Narrow it down to a couple repair shops, call them up for a quote (describe your problem as best as you can), and make a decision!
Choose the repair shop that can take you in the quickest, has the best pricing options, and gets the best ratings from its past customers.
Once you've narrowed down your choice, call them up to get a quote or go over there directly in person.
You should be set, and your computer will be up and running in no time at all!
If you're interested, we'll cover pricing options next, going through typical price quotes you can expect to get from local repair shops and how you can tell if the price is fair.
How much can you expect to pay for your computer repair?
Well, the quick answer here is : It depends on the repair!
But the in-depth answer is more complicated than that.. I'll explain why in a second.
This is a big one. Definitely be aware of this.
One of the first questions you need to ask your repair shop is how much they charge per hour.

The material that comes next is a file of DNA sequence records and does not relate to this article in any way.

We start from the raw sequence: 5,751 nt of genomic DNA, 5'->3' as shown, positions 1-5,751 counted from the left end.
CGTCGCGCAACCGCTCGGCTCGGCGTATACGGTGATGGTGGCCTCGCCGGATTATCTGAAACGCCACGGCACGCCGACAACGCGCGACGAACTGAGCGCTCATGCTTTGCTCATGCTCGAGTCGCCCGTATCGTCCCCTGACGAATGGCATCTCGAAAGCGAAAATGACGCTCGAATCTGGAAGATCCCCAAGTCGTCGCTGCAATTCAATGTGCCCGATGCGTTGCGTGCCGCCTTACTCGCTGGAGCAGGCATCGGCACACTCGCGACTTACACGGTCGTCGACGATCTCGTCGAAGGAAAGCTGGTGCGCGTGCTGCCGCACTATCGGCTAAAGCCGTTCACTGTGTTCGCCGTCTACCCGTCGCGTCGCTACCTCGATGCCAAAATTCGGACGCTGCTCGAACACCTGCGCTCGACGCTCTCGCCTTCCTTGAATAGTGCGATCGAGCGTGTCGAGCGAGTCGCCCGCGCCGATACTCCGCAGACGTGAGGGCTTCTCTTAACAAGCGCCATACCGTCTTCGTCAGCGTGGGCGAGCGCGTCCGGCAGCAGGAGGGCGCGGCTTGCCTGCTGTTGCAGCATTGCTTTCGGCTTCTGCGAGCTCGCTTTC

If they charge higher than that, it's probably overpriced.
If they charge lower, you might be getting low-quality work (or falling into one of their "traps" where they bill you more and tack on a bunch of fees).
This is another one to watch out for.
If you find out that the cost of a long repair and a high hourly cost add up to more than a new computer would cost -- that's definitely something you don't want.
This is why you have to be extra careful and ask them up front:
"How long (approximately, in billable hours) will this take to fix?
Let's look at some of the most common computer repairs, and approximately how long it'll take to fix each of them.
This is a common problem that's (in almost all cases) caused by Spyware running in the background and bogging down the computer OR a bunch of a background applications / services that are taking up a bunch of memory.